With a record number 600 total attendees from private enterprise, education, the non-profit sector, and all levels of government, the TUgis 2015 conference began with several exciting plenary speakers. Towson University’s interim president, Dr. Timothy Chandler and Lt. Governor Boyd K. Rutherford delivered opening remarks. Rutherford shared the Hogan administration’s plans to integrate StateStat into business improvement processes, and implement geospatial technology as a part of the newly established Heroin and Opioid Emergency Task Force.
Keynote speaker, Dr. Christopher Tucker of the MapStory Foundation, gave a highly engaging presentation on how humanity’s perspective on change over time (and space) has evolved, beginning with early lunar and solar calendars, and moving through the quest for longitude, land surveying, expanded understanding of synchronicity and the space-time fabric, and modern GIS and GPS technology. The intention behind MapStory is to function as way to visualize change and engage in problem solving. MapStory acts as a companion to Wikipedia, which is specific to sharing spatial knowledge, and also as a storytelling community that is directed and shaped by the interests and passions of its members. Dr. Tucker concluded with an invitation to all to “join the community, and make it your own.”
The Center for GIS was heavily involved in this year’s conference. Managing Director, Ardys Russakis, served on the TUgis Advisory Committee and delivered the closing remarks at the plenary session. Nearly every member of CGIS staff participated in a presentation.
- Phil Reese presented with Jackie Takacs of the UMD Sea Grant Extension on the creation of the Stormwater Management and Restoration Tracker (SMART Tool), an application that allows citizens to the public to submit information about voluntarily installed stormwater best management practices (BMPs) that would otherwise not be tracked by county and municipal agencies. These small-scale residential stormwater BMPs are perceived to have an insignificant impact, but when aggregated by SMART Tool, significant reductions can be measured.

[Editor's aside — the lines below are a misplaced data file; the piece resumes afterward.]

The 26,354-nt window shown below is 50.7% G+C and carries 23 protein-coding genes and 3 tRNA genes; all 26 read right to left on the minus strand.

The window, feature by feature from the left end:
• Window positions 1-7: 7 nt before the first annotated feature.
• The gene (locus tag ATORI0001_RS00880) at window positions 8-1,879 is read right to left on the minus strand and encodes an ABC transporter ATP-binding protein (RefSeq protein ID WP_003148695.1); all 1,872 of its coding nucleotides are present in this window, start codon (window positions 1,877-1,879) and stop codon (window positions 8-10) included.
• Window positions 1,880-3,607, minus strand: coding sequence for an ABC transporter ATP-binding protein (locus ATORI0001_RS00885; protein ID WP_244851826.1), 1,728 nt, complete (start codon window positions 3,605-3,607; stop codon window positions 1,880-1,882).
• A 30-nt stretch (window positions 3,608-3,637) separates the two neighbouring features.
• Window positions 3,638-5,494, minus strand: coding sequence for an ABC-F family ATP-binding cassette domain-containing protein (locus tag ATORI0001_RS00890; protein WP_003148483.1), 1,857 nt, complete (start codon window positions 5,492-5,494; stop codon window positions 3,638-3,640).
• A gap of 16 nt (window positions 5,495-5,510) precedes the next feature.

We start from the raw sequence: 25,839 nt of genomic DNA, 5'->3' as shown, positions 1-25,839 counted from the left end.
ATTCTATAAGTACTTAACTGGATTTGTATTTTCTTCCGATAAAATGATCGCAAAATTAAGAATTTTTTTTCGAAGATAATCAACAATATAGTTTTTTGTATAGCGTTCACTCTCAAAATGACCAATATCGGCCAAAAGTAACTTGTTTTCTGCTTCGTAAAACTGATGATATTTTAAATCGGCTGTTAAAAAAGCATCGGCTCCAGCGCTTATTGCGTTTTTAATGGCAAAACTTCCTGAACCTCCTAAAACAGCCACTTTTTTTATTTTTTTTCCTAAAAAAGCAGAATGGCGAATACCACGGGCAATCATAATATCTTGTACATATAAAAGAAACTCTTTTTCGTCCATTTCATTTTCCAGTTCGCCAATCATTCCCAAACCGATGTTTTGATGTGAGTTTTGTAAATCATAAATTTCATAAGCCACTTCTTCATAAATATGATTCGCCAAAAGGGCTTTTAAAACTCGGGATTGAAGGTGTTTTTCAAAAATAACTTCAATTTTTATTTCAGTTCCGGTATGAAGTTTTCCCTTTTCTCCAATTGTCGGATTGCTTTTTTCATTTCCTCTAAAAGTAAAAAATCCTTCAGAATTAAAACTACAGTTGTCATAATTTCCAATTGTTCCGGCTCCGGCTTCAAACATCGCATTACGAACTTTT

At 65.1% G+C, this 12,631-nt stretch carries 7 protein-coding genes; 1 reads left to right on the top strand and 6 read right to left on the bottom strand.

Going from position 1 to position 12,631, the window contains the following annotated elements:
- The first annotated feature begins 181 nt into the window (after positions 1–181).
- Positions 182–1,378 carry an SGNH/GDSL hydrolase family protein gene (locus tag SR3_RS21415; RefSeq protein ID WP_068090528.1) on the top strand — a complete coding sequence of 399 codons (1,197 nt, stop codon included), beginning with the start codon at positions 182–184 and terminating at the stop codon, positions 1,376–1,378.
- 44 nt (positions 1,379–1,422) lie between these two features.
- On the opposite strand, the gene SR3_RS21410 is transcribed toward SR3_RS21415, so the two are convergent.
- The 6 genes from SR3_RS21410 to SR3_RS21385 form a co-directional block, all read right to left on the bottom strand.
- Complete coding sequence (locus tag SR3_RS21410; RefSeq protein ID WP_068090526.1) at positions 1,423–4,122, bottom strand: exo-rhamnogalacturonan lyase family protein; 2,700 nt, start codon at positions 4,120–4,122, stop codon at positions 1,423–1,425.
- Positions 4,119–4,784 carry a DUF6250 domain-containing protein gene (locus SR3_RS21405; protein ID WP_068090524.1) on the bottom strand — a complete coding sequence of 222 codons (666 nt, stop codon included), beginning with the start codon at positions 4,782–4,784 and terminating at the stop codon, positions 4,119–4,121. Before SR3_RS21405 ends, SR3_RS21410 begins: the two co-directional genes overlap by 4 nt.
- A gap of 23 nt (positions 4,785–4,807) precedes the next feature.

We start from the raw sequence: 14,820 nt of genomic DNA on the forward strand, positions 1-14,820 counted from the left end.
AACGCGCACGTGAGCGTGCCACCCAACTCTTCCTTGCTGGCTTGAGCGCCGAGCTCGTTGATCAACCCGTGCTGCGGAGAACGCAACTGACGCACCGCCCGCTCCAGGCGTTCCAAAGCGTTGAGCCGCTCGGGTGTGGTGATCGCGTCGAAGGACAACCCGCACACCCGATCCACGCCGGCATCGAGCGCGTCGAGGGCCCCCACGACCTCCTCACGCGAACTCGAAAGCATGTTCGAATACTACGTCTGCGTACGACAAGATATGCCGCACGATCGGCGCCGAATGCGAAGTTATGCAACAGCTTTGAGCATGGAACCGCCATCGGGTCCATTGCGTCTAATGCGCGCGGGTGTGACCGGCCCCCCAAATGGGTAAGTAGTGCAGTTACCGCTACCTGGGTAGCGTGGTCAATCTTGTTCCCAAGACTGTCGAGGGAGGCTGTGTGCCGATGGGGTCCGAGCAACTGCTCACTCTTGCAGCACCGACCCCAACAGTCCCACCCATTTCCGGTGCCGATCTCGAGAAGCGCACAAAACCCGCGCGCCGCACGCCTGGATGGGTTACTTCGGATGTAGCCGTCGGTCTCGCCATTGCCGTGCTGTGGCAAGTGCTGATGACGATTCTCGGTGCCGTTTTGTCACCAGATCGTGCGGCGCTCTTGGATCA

- Michael Bentivegna, Melanie Bruce and Tim Hutchinson spoke about their most recent efforts on the Maryland Emergency Management Agency’s Osprey Dashboard EOC, which is used to view real time statewide data for power outages, weather, traffic, and local government feeds.
- David Sides presented with Leo Fothergill of the Maryland Transit Administration (MTA) Office of Safety on a stormwater compliance trackingapplication designed to monitor and depict MTA’s progress toward achieving NPDES impervious runoff and nutrient reduction goals.
- I presented along with Wangui Muthaka in support of her capstone project. Wangui, a graduate student from the TU Department of eBusiness and Technology Management researched how GIS is able to enhance traditional logistics analysis and trade area decision making.
- Bryan Brick shared insights on his efforts to develop a tool to view NETS business establishment data using the D3 visualization library and Backbone MV framework.
- Ashley Buzzeo, Ardys Russakis and I shared an update on our efforts to evaluate and implement GIS tools to help librarians make informed decisions, in a pilot project with the Eastern Shore Regional Library, funded by an Institute of Museum and Library Services Sparks! Ignition Grant.
TUgis 2015 also marked the debut of CGIS’s new marketing materials, including a new table display and informational collateral. The entire CGIS team collaborated on the development of our new messaging and it perfectly describes how we partner with business, government, and non-profits to utilize data to the fullest potential. We strive to help our clients map their data, visualize patterns and trends, and work toward solutions.